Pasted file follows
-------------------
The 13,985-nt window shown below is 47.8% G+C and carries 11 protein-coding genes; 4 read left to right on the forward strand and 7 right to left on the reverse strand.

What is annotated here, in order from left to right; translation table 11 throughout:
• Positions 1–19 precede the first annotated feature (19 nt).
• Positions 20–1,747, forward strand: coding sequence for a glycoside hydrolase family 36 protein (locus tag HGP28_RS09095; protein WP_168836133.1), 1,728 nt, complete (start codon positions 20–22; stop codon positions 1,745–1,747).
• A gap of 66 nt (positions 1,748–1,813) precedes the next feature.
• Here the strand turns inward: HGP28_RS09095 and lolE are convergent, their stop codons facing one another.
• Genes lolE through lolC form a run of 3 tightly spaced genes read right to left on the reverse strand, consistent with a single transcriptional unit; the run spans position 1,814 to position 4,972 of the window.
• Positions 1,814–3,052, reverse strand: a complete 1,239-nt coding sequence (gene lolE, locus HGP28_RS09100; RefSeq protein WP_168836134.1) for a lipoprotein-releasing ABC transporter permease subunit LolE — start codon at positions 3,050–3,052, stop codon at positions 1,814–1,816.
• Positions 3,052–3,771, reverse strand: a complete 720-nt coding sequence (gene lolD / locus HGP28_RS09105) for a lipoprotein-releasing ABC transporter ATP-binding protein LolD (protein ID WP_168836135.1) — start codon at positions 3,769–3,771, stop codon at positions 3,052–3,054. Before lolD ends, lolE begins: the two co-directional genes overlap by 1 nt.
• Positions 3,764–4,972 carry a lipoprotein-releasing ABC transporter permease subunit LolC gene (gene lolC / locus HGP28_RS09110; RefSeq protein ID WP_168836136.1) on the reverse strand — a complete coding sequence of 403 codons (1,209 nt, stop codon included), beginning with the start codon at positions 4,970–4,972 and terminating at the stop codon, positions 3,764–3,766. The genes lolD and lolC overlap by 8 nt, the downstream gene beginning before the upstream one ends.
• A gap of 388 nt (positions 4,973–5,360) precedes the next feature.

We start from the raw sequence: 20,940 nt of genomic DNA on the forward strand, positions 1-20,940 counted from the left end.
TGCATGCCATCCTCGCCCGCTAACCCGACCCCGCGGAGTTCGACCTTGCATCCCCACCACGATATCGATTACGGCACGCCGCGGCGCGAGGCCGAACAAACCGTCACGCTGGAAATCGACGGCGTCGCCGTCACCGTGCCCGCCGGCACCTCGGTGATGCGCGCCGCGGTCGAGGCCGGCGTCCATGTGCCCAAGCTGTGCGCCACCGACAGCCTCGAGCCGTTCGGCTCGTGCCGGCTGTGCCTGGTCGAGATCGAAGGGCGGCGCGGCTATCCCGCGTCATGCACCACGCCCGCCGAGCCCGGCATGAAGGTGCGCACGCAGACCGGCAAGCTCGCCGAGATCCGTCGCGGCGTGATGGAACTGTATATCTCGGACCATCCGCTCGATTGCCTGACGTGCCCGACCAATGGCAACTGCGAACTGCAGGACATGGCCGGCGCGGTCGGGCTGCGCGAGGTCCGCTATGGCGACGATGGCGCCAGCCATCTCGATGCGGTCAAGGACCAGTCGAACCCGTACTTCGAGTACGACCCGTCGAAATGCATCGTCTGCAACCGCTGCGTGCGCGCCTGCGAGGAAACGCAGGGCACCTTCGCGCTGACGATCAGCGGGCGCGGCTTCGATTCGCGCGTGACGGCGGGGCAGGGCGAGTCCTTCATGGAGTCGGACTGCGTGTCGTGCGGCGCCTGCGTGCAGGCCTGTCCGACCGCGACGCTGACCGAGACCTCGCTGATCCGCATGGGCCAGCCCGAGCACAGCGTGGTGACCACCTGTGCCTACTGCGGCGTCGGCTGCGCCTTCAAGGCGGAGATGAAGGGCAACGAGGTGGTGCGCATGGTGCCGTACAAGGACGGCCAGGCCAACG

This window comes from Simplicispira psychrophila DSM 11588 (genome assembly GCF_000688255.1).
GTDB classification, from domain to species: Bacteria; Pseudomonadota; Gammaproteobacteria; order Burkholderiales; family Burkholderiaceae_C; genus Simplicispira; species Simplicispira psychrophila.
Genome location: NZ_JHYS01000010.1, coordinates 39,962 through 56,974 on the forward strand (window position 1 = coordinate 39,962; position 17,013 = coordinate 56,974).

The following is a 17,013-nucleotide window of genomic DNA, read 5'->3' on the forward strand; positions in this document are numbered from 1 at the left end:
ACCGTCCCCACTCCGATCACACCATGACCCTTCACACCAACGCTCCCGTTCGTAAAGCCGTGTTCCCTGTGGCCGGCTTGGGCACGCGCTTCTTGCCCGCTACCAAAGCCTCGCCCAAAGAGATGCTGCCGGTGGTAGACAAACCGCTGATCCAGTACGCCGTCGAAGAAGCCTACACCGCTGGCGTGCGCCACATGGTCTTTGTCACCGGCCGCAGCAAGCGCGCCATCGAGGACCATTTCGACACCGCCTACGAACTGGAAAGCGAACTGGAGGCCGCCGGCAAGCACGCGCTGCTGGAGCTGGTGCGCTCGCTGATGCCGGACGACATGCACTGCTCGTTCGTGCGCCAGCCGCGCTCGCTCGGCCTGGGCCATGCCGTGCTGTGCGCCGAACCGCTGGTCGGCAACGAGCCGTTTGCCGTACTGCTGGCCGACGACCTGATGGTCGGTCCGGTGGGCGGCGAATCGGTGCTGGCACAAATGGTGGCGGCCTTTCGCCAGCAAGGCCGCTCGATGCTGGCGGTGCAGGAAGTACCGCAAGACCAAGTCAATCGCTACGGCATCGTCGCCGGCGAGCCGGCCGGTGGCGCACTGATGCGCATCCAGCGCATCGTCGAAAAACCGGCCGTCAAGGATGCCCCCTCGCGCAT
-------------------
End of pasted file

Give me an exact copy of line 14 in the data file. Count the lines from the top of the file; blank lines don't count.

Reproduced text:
This window comes from Simplicispira psychrophila DSM 11588 (genome assembly GCF_000688255.1).